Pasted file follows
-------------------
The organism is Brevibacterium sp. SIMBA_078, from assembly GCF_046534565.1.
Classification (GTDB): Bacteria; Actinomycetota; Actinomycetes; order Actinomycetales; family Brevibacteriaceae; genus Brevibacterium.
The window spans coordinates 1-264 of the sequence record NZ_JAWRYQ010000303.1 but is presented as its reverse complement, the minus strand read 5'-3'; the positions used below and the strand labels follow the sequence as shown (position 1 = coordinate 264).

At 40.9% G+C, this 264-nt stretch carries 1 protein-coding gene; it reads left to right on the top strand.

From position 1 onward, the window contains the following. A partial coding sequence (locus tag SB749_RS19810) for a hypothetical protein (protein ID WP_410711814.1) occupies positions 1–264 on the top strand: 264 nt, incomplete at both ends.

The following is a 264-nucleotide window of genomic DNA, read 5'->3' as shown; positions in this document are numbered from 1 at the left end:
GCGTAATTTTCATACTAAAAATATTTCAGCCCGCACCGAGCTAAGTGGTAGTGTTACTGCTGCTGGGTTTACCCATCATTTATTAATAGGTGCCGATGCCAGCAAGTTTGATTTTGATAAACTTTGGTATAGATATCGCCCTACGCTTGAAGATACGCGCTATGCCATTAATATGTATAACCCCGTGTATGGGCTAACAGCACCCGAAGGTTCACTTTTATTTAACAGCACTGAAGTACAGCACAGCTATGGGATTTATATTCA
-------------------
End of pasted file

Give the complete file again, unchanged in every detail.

The organism is Brevibacterium sp. SIMBA_078, from assembly GCF_046534565.1.
Classification (GTDB): Bacteria; Actinomycetota; Actinomycetes; order Actinomycetales; family Brevibacteriaceae; genus Brevibacterium.
The window spans coordinates 1-264 of the sequence record NZ_JAWRYQ010000303.1 but is presented as its reverse complement, the minus strand read 5'-3'; the positions used below and the strand labels follow the sequence as shown (position 1 = coordinate 264).

At 40.9% G+C, this 264-nt stretch carries 1 protein-coding gene; it reads left to right on the top strand.

From position 1 onward, the window contains the following. A partial coding sequence (locus tag SB749_RS19810) for a hypothetical protein (protein ID WP_410711814.1) occupies positions 1–264 on the top strand: 264 nt, incomplete at both ends.

The following is a 264-nucleotide window of genomic DNA, read 5'->3' as shown; positions in this document are numbered from 1 at the left end:
GCGTAATTTTCATACTAAAAATATTTCAGCCCGCACCGAGCTAAGTGGTAGTGTTACTGCTGCTGGGTTTACCCATCATTTATTAATAGGTGCCGATGCCAGCAAGTTTGATTTTGATAAACTTTGGTATAGATATCGCCCTACGCTTGAAGATACGCGCTATGCCATTAATATGTATAACCCCGTGTATGGGCTAACAGCACCCGAAGGTTCACTTTTATTTAACAGCACTGAAGTACAGCACAGCTATGGGATTTATATTCA